Data collection is becoming a necessity for nonprofit organizations. Donors want to know their funding will be put to good use, while foundations want to ensure their assets are being utilized in the manner the organization intended. This kind of accountability is well-intended. The problem is, without the right tools, it’s difficult and expensive to accomplish. This leads to additional issues. But first, let’s take a look at how nonprofits are using data now.

How are nonprofits using data?

A recent survey from Nonprofit Technology Network and Idealware found that 99 percent of nonprofits surveyed tracked some kind of metrics. Eighty-nine percent collected financial data, 50 percent tracked data related to constituent outcomes, 41 percent took into account external data about their areas of interest.

That’s good news. Nonprofits understand the importance of monitoring success using data. When it comes to financial data, they can budget more effectively. Fundraising data helps them improve year over year.

However, nonprofits still face many issues. For instance, 27 percent experience problems collecting and working with data, 24 percent report a lack of expertise, 23 percent indicate challenges with technology.

On top of that, finding cost-effective technology that fits within an organization’s budget is always a challenge. With all of these elements combined, it’s no surprise that data collection tends to be shaky in some organizations.

The woes of data collection

In a recent article for Markets for Good, Idealware’s Executive Director Laura Quinn wrote about an issue plaguing today’s nonprofits: the need to lie about their data.

According to Quinn, when a key funder asks a nonprofit for data it doesn’t actually have, it’s a common practice for these organizations to make something up. She estimates that as many as half of nonprofits have done this. This seems outrageous, Quinn wrote, but it’s actually more complicated than it first appears. Most of the time, charitable organizations don’t lie outright. It’s more a question of filling in small details their systems were sophisticated enough to capture.

The problem is that many nonprofits lack the equipment they need to properly collect data. When organizations rely on paper-based polls taken during canvassing, it can be difficult to maintain accurate reports. You may know you talked to 2,500 people, but not be entirely sure what percentage of them were older than 50. You can make up information that’s relatively accurate to fill in the missing data. It could be close to correct and no one would ever notice the difference.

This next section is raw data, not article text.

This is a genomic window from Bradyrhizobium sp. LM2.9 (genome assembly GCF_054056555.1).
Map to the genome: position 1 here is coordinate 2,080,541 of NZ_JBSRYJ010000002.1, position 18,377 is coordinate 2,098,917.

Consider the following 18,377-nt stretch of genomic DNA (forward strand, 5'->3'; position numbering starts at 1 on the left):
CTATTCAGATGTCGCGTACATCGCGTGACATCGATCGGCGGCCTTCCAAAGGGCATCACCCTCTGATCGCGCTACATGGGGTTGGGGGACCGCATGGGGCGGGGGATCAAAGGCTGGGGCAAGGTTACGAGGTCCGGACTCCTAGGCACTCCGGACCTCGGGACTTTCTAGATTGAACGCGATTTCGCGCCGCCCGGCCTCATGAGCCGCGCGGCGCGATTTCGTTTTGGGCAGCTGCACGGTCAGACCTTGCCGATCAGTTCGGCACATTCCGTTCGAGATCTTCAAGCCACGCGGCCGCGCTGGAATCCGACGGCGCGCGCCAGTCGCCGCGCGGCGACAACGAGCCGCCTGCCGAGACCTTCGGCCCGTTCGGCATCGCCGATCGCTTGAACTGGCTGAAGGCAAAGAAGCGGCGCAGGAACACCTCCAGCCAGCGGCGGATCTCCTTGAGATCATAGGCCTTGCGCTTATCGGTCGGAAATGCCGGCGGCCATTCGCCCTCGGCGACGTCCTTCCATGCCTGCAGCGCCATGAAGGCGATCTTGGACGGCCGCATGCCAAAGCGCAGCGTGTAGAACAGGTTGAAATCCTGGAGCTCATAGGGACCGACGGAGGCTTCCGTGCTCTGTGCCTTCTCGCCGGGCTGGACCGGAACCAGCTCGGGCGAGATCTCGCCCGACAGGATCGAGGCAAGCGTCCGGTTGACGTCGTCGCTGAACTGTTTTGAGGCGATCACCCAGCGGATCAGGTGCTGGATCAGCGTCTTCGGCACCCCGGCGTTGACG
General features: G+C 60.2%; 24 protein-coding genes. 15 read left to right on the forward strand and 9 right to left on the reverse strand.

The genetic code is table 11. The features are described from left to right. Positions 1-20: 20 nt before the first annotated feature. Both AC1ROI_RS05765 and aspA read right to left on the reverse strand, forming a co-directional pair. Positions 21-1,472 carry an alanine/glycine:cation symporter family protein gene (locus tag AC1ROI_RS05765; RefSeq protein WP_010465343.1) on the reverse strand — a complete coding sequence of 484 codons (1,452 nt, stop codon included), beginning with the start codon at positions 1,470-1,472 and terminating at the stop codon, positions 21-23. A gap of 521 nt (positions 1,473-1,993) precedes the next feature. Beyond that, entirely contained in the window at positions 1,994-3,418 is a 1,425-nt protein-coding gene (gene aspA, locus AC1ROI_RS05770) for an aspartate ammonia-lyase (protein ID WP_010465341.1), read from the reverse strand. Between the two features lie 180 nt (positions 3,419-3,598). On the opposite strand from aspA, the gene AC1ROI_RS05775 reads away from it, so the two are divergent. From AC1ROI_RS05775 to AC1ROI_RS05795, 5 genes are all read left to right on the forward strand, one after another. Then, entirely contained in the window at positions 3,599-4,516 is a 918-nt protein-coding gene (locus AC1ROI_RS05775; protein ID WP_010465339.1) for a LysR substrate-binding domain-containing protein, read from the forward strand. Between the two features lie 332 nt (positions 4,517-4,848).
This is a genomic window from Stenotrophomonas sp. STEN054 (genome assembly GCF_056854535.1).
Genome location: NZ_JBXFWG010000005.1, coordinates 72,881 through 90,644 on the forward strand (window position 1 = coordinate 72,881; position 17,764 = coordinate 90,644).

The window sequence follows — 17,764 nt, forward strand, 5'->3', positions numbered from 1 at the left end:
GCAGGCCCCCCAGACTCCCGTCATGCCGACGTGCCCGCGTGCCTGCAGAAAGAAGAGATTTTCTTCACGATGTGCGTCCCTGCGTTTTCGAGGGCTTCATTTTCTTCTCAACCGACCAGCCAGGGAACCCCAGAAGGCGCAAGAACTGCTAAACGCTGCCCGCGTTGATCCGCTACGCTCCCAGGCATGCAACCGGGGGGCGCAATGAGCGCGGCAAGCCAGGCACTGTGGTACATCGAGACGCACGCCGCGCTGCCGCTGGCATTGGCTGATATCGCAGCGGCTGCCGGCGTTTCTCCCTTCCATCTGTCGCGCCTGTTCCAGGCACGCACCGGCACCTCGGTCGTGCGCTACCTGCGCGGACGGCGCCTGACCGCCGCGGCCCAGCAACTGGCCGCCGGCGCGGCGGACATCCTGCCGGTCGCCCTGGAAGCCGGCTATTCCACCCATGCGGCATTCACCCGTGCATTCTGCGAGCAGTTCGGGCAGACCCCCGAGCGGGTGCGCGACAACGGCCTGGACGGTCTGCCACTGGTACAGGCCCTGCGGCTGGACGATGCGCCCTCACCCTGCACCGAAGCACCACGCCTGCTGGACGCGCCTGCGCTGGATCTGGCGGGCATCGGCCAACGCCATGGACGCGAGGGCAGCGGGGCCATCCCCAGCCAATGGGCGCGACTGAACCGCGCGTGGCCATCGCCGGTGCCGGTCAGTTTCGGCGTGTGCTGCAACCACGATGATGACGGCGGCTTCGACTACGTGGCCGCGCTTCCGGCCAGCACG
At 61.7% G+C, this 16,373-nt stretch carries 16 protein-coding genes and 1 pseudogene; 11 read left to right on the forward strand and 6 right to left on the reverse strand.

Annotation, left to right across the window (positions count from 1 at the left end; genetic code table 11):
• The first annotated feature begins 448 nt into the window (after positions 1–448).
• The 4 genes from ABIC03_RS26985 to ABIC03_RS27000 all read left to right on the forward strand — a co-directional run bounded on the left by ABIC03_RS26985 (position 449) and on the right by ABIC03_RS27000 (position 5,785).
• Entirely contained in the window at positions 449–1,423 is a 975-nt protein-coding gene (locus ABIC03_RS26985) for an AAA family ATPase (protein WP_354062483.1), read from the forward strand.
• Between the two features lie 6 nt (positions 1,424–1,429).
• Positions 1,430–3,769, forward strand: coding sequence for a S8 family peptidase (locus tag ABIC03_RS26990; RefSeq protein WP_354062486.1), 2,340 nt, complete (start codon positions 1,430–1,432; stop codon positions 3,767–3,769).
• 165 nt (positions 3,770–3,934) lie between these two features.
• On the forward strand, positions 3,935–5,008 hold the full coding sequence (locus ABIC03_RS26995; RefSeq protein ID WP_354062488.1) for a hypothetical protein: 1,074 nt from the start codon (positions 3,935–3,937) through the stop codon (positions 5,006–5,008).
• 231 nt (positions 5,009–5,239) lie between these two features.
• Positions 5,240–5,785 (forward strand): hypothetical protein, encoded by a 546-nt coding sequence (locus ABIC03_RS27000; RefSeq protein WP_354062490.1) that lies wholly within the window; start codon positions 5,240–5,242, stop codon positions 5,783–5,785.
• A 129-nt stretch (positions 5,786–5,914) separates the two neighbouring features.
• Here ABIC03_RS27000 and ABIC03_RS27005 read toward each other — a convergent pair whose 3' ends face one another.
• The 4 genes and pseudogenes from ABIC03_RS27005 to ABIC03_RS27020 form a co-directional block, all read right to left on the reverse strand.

Who’s to blame for kind of behavior? While nonprofits should never fabricate information in this way, increasing expectations for data collection are starting to outpace the capabilities many organizations have. As Quinn pointed out, a foundation could fund a project at the same level as a previous grant, but change the reporting duties with the assumption the organization can handle it when they often can’t.

Collecting accurate data requires better equipment, reliable employees, and extra training. These things aren’t necessarily easy to obtain.

What can nonprofits do?

First, charitable organizations have to be open and honest about their capabilities. If they need to obtain a grant specifically to improve data infrastructure and reporting capabilities, so be it.

Second, nonprofits need to take a look at the software that exists and assess whether there is something that will meet their needs. Getting better at collecting data certainly isn’t an easy road, but it’s certainly possible. With the proliferation of technology on the market, there will be a platform that will be appropriate for various budgets.

CommunityForce’s donation management platforms, for example, can be scaled to meet different organizational needs, and its user-friendly interface is easy to learn.